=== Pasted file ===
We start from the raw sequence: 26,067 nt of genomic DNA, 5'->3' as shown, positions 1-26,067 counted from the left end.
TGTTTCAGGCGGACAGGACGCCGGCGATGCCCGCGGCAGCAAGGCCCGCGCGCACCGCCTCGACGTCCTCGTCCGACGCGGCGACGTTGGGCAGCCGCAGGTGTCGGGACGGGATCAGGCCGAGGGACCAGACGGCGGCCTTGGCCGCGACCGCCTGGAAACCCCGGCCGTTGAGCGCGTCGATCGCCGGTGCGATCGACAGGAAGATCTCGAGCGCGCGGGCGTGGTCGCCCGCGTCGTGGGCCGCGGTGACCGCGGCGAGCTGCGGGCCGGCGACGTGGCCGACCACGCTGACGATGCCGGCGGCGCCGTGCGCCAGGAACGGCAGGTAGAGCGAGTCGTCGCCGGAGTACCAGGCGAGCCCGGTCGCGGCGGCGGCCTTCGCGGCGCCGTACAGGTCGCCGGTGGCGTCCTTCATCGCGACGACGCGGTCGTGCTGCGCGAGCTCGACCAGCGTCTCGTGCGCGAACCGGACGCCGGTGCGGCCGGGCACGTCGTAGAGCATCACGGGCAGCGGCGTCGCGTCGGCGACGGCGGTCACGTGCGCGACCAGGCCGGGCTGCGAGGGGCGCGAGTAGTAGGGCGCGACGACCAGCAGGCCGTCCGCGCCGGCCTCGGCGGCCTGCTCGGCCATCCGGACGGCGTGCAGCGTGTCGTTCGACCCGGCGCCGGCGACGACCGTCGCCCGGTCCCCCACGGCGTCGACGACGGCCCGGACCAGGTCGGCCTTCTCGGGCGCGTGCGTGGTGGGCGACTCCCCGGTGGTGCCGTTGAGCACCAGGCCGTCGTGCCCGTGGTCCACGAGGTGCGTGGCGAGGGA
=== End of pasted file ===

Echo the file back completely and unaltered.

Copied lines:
We start from the raw sequence: 26,067 nt of genomic DNA, 5'->3' as shown, positions 1-26,067 counted from the left end.
TGTTTCAGGCGGACAGGACGCCGGCGATGCCCGCGGCAGCAAGGCCCGCGCGCACCGCCTCGACGTCCTCGTCCGACGCGGCGACGTTGGGCAGCCGCAGGTGTCGGGACGGGATCAGGCCGAGGGACCAGACGGCGGCCTTGGCCGCGACCGCCTGGAAACCCCGGCCGTTGAGCGCGTCGATCGCCGGTGCGATCGACAGGAAGATCTCGAGCGCGCGGGCGTGGTCGCCCGCGTCGTGGGCCGCGGTGACCGCGGCGAGCTGCGGGCCGGCGACGTGGCCGACCACGCTGACGATGCCGGCGGCGCCGTGCGCCAGGAACGGCAGGTAGAGCGAGTCGTCGCCGGAGTACCAGGCGAGCCCGGTCGCGGCGGCGGCCTTCGCGGCGCCGTACAGGTCGCCGGTGGCGTCCTTCATCGCGACGACGCGGTCGTGCTGCGCGAGCTCGACCAGCGTCTCGTGCGCGAACCGGACGCCGGTGCGGCCGGGCACGTCGTAGAGCATCACGGGCAGCGGCGTCGCGTCGGCGACGGCGGTCACGTGCGCGACCAGGCCGGGCTGCGAGGGGCGCGAGTAGTAGGGCGCGACGACCAGCAGGCCGTCCGCGCCGGCCTCGGCGGCCTGCTCGGCCATCCGGACGGCGTGCAGCGTGTCGTTCGACCCGGCGCCGGCGACGACCGTCGCCCGGTCCCCCACGGCGTCGACGACGGCCCGGACCAGGTCGGCCTTCTCGGGCGCGTGCGTGGTGGGCGACTCCCCGGTGGTGCCGTTGAGCACCAGGCCGTCGTGCCCGTGGTCCACGAGGTGCGTGGCGAGGGA